This review suggested that butterbur was better than a placebo, or as effective as antihistamine medications, for relieving allergy symptoms.

However, the authors of the review point out that some large studies received funding from industry manufacturers, and so further independent research is needed.

Most people tolerate butterbur well, but it may cause side effects such as:

  • breathing difficulties
  • diarrhea
  • drowsiness
  • fatigue
  • a headache
  • itchy eyes

Raw butterbur extracts contain certain compounds called alkaloids that can cause liver damage and cancer. Extracts of butterbur that do not contain these substances are available. However, no studies have looked into the long-term effects of using these products.

The plant extract can also cause allergic reactions in people with sensitivities to ragweed, chrysanthemums, marigolds, and daisies.

3. Bromelain

Pineapple juice contains the anti-inflammatory enzyme bromelain.

Bromelain is an enzyme found in the core and juice of pineapples and is also available as a supplement.

Bromelain is a popular natural remedy for swelling or inflammation, especially of the sinuses and following injury or surgery.

Research on mice suggests that bromelain can reduce allergic sensitization and allergic airway disease thanks to its anti-inflammatory and anti-allergic properties.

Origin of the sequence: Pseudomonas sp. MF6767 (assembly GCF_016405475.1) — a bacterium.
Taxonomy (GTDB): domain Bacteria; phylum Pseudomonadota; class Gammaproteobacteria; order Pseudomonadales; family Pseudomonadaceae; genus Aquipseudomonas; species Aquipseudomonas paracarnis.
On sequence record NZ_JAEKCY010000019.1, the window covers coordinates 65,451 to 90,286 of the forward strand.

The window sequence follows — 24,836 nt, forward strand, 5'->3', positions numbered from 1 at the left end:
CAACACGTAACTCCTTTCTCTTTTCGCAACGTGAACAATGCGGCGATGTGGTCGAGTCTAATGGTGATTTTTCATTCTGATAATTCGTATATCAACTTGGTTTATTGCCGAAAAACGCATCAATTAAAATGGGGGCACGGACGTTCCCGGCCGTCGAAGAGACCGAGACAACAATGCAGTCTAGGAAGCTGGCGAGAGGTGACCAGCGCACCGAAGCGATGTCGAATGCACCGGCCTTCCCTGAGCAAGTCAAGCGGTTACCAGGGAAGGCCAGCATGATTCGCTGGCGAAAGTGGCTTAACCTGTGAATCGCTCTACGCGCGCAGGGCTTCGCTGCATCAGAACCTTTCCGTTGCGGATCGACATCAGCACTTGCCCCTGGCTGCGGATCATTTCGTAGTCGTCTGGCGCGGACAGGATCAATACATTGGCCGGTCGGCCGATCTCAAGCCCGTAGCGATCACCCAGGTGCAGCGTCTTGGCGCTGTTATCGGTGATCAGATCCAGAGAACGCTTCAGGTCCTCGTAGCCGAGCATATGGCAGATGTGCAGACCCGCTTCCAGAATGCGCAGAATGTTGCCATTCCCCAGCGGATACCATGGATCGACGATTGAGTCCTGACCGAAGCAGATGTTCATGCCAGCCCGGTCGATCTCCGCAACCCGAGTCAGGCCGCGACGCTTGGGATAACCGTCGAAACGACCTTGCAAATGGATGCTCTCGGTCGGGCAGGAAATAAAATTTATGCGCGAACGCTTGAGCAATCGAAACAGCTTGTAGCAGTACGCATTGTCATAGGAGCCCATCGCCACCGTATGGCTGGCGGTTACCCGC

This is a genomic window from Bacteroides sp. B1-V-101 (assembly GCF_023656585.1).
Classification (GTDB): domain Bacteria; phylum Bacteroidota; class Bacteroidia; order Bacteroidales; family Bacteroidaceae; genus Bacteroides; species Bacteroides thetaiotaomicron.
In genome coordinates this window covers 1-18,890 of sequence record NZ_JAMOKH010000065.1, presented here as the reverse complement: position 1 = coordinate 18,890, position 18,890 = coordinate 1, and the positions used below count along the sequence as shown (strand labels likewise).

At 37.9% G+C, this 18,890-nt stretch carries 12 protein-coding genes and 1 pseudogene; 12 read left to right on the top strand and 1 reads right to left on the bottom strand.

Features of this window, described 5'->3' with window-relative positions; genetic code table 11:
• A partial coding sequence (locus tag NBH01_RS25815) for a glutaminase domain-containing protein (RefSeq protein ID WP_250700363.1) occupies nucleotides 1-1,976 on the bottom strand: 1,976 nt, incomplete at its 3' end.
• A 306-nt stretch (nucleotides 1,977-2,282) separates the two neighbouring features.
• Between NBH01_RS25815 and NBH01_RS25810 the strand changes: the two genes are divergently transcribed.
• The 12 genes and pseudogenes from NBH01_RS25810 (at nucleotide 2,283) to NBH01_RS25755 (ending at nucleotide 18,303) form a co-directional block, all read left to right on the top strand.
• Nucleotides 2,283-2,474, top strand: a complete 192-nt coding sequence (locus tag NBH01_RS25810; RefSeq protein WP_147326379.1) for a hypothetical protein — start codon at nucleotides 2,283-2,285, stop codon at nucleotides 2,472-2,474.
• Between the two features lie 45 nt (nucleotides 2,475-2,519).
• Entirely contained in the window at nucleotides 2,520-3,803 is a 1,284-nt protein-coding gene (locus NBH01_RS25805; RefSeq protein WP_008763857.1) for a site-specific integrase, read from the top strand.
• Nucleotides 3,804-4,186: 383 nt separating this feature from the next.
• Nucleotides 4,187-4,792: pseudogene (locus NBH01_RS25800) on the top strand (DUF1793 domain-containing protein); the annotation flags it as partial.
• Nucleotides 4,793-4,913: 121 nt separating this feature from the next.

In some people, oral supplementation of bromelain may cause adverse reactions such as:

  • changes in menstruation
  • digestive upset
  • an increased heart rate

People who are allergic to pineapple should avoid bromelain.

4. Probiotics

Probiotics are microorganisms that might offer health benefits by helping the body maintain a healthful balance of gut bacteria.

Probiotics may boost a person’s immune system, which can help the body fight off allergies.

The NCCIH say that the evidence for probiotics is mixed and that some probiotics may help while others may not.

5. Quercetin

Quercetin is an antioxidant flavonoid found in many plants and foods. Research suggests that adding quercetin to the diet may help to relieve allergy symptoms.

Research reports that quercetin can have anti-allergic and antihistamine properties.

In one animal study, researchers found that quercetin could reduce the respiratory effects of allergies in mice by lowering airway inflammation.

However, the evidence for its effectiveness is mixed, and according to the NCCIH, there is not enough evidence to suggest that quercetin can relieve allergic rhinitis.

Quercetin is naturally present in many foods and herbs, including:

  • apples
  • berries
  • black tea
  • broccoli
  • buckwheat tea
  • grapes
  • Ginkgo biloba
  • green tea
  • peppers
  • red onions